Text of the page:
Monday, 12 March 2018

Flying Officer Frederick Campbell Culbert (1910-1943)

Who was Culbert Lake in Manitoba named after? Frederick Campbell Culbert, the great-grandson of John Culbert & Mary Ward.

Photo of Frederick Campbell Culbert courtesy of his son, the late Richard Revis "Dick" Culbert. This photo was taken just before Fred headed off to war.
Fred's son, Dick told me that naming lakes in honour of fallen soldiers is a long-standing tradition in Manitoba.

Fred Culbert was born 17 June 1910 in Waskada, Manitoba to George Arthur Culbert and Jean McLeod Campbell.

He married Margaret Rachel Sanders on 2 January 1939 in Regina, Saskatchewan. They had one child: Richard Revis "Dick" Culbert, born 24 April 1940.

Left to right: Margaret Rachel (Sanders) Culbert, Richard Revis "Dick" Culbert, Frederick Campbell Culbert. 1942.
Photo courtesy of Carole (McLeod) Cox.
In 1934, Fred joined the Royal Canadian Mounted Police (RCMP) and served with the force in Winnipeg until 1941. He enlisted with the Royal Canadian Air Force (RCAF) on 24 November 1941 and headed overseas in October, 1942.

On a cloudy, moonless night just before midnight, the crew of the 408 Squadron Halifax II took off from their base at RAF Leeming in Yorkshire, England. Their operation? To bomb the oil refineries of Gelsenkirchen, Germany.

In the early hours of 26 June 1943, their plane was shot down.
Fred Culbert died, age 33.

He is buried in the Reichswald Forest War Cemetery near Kleve, Germany in Joint grave 12. D. 1-2.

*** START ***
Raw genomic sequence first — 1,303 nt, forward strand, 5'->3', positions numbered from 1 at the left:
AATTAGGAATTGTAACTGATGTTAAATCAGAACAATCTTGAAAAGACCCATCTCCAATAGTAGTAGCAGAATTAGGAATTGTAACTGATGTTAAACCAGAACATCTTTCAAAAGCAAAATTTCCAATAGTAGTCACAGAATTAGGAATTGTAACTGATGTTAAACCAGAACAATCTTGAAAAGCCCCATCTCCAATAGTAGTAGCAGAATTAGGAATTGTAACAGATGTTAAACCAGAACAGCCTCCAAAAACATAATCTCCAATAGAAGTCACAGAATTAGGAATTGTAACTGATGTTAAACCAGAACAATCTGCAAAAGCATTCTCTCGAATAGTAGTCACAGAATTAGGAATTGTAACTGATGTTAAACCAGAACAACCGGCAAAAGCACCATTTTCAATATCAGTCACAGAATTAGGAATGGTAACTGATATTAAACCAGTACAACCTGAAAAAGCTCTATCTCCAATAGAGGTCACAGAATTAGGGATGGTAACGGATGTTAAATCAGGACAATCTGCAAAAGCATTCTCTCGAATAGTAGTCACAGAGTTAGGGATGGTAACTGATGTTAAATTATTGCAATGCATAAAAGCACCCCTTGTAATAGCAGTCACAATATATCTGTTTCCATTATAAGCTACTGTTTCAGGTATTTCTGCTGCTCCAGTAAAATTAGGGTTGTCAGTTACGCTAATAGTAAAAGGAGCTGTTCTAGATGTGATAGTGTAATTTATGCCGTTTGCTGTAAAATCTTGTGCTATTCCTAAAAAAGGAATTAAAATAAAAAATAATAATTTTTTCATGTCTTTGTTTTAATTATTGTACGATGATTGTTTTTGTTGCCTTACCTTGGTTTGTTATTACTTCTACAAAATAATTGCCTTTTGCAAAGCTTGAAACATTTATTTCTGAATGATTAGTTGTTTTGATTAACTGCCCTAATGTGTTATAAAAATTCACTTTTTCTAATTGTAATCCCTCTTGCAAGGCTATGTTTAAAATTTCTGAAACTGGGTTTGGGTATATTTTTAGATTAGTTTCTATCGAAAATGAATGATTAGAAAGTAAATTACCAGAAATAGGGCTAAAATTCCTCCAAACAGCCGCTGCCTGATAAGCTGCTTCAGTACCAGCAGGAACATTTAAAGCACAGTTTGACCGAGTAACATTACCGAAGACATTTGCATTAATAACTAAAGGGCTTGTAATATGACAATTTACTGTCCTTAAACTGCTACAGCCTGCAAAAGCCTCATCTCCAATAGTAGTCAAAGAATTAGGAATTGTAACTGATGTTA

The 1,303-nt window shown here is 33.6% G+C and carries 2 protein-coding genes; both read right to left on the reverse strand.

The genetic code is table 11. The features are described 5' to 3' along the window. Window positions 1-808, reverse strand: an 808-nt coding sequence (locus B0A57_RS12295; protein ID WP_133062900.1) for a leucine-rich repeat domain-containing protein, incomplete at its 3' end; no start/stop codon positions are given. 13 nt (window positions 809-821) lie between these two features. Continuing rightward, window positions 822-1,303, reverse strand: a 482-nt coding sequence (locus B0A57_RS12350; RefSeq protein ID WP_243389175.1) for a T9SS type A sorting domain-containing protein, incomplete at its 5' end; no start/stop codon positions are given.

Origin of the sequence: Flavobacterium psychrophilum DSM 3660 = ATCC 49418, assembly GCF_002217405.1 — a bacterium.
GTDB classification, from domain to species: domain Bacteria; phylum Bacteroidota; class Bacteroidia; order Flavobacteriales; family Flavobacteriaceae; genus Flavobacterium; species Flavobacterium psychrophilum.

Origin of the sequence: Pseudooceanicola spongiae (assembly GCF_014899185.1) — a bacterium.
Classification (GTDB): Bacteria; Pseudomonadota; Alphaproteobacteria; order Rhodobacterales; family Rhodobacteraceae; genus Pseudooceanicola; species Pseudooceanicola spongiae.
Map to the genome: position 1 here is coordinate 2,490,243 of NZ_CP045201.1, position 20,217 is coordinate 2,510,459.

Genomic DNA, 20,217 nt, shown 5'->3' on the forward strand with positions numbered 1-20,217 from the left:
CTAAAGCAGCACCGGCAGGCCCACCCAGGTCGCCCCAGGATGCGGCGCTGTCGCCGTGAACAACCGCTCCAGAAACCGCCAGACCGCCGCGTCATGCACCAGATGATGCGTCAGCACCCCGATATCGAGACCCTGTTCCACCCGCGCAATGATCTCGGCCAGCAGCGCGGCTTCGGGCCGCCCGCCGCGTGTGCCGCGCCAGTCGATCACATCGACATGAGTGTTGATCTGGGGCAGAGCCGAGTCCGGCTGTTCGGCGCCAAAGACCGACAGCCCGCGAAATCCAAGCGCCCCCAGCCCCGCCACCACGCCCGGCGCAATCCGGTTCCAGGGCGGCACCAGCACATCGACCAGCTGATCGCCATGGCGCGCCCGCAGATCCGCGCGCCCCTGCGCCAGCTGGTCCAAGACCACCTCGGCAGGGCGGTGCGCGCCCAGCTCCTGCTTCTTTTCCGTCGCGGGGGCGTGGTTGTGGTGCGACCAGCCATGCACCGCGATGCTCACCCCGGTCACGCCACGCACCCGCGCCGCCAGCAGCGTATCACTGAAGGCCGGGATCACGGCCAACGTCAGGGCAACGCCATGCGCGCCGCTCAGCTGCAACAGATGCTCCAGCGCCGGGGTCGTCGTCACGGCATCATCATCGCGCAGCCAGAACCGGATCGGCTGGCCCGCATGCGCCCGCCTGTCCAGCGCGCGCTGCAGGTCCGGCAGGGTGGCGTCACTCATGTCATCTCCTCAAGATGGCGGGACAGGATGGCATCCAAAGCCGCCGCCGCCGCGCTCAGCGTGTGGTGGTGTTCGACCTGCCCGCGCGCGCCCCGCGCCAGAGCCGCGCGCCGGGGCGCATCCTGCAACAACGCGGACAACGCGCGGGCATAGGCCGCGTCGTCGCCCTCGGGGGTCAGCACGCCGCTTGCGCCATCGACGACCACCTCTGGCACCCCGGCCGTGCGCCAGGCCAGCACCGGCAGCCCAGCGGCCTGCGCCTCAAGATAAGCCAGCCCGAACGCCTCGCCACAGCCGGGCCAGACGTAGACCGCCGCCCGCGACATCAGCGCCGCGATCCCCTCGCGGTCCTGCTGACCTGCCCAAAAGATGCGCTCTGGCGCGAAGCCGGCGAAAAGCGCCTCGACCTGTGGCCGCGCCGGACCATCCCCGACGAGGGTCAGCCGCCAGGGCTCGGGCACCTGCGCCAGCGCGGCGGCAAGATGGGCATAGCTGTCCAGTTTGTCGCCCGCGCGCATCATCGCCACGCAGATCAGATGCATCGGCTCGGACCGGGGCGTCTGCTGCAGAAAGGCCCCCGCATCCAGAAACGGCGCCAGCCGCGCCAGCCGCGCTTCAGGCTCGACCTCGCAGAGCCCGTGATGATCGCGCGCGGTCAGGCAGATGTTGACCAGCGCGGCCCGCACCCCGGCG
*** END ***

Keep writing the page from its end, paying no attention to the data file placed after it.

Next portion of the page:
Photo of Reichswald Forest War Cemetery by Dennis Peeters.

His citations include the 1939-45 Star, the Air Crew Europe Star, the War Medal 1939-45, and  the Canadian Volunteer Service Medal and clasp

Fred was posthumously awarded RCAF Operational Wings in recognition of gallant service in action against the enemy. 

Frederick Campbell Culbert's name is inscribed in the Second World War Book of Remembrance in the Memorial Chamber in the Peace Tower on Parliament Hill, Ottawa.

Frederick Campbell Culbert's name on page 150 of the Second World War Book of Remembrance.

Each morning at 11:00 a.m. during a ceremony, one page of the book is turned. Every year on March 29, the book is turned to page 150: Fred's page. 

He is also commemorated on the Canadian Virtual War Memorial and on the World War II Honour Roll located inside the Chapel at the West Vancouver United Church, West Vancouver, BC.

Flying Officer Frederick Campbell Culbert. Photo courtesy of his niece, Carole (McLeod) Cox.

Frederick Campbell Culbert's family tree:

Ancestors of Frederick Campbell Culbert:
John Culbert & Mary Ward (great-grandparents)
Richard Culbert & Jane Fairhall (grandparents)
George Arthur Culbert & Jean McLeod Campbell (parents)

Descendants of Frederick Campbell Culbert & Margaret Rachel Sanders:
Richard Revis "Dick" Culbert (1940-2017) (son)

They shall grow not old, as we that are left grow old:
Age shall not weary them, nor the years condemn.
At the going down of the sun and in the morning
We will remember them.[1]
[1] Verse from For the Fallen. Poem by Robert Laurence Binyon.


  1. The Culbert "look" goes back a long way and still continues today!

    1. Absolutely, Wendy! I was struck by Fred's resemblance to so many other Culbert men.